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Afghan government: Prisoner abuse not systematic

By The Associated Press

This article was published February 11, 2013 at 7:04 a.m.

— An Afghan government panel acknowledged Monday that detainees face widespread torture but denied there is systematic abuse in government-run prisons.

The panel’s findings were the result of a two-week fact-finding mission after a U.N. report last month that said Afghan authorities are still torturing prisoners despite promises of change. The country’s intelligence service earlier had denied any torture in its detention facilities.

The complaints have prompted NATO to stop many transfers of detainees to the Afghans as concerns about torture raise questions about the government’s commitment to human rights.

The U.N. report said more than half of the 635 detainees interviewed had been tortured — about the same ratio found in its first report in 2011. It cited tactics including hanging detainees from the ceiling by their wrists, beating them with cables and administering electric shocks.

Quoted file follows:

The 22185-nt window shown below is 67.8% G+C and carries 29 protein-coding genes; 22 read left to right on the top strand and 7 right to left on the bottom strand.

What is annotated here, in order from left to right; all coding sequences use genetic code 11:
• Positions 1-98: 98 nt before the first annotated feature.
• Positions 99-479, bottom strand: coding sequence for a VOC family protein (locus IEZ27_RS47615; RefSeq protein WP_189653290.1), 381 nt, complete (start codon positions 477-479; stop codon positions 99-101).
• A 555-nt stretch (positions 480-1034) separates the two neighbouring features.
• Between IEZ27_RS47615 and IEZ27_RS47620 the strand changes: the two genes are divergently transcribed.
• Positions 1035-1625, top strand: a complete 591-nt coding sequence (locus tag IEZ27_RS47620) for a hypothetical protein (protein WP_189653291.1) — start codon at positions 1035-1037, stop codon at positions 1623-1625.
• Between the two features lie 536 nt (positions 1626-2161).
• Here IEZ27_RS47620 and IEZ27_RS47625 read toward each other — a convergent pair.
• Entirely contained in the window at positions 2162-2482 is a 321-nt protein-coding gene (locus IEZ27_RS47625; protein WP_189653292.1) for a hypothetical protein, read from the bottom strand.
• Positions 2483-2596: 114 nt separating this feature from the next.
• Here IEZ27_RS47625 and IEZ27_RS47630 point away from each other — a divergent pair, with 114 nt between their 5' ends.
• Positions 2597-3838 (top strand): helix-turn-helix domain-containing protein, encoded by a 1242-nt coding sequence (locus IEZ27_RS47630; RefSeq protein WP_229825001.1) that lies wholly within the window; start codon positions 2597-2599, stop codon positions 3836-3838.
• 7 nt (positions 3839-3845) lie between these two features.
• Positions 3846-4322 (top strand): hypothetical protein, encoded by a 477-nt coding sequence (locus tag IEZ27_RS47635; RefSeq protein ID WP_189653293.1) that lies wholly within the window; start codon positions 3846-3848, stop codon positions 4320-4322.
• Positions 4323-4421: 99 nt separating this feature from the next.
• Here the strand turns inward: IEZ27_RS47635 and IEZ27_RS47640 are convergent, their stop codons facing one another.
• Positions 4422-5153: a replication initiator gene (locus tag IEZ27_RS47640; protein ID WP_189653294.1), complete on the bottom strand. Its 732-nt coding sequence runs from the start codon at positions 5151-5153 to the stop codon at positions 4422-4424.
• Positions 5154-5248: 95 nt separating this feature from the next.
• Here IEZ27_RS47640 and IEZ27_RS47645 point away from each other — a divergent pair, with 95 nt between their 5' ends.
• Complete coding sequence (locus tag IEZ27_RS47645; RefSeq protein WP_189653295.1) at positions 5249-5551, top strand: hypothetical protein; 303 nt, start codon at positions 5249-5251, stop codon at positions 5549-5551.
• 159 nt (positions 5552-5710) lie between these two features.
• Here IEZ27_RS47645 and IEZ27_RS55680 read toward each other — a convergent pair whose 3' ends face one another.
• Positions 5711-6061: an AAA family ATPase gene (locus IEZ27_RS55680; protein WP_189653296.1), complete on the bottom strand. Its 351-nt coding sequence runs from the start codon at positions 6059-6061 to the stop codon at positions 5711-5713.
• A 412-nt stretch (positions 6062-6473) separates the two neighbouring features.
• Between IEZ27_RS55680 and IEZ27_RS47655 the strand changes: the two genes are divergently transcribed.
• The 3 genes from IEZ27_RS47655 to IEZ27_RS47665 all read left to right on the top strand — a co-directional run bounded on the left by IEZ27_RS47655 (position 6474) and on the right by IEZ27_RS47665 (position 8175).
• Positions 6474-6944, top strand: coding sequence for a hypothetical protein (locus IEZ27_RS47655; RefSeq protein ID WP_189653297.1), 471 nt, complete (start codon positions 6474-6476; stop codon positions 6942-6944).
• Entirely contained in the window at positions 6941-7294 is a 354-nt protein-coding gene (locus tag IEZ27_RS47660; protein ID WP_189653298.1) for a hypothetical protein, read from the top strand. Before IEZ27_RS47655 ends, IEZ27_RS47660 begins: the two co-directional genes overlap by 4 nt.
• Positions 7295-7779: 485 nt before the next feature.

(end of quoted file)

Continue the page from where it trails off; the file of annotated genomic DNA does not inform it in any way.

Many rights activists have expressed concern that such abuses could become more common as international forces draw down and the country’s Western allies become less watchful over a government that so far has taken few concrete actions to overhaul the system.

The Afghan panel also denied the allegation in the U.N. report that the government appeared to be trying to hide the mistreatment by hiding detainees in secret locations during inspections by international observers.

Commission head Abdul Qadir Adalatkhwa told reporters that torture and beatings occur in the first stages of the arrest “but not while they are in prison.”

The delegation visited both male and female prisons as well as juvenile detention facilities.

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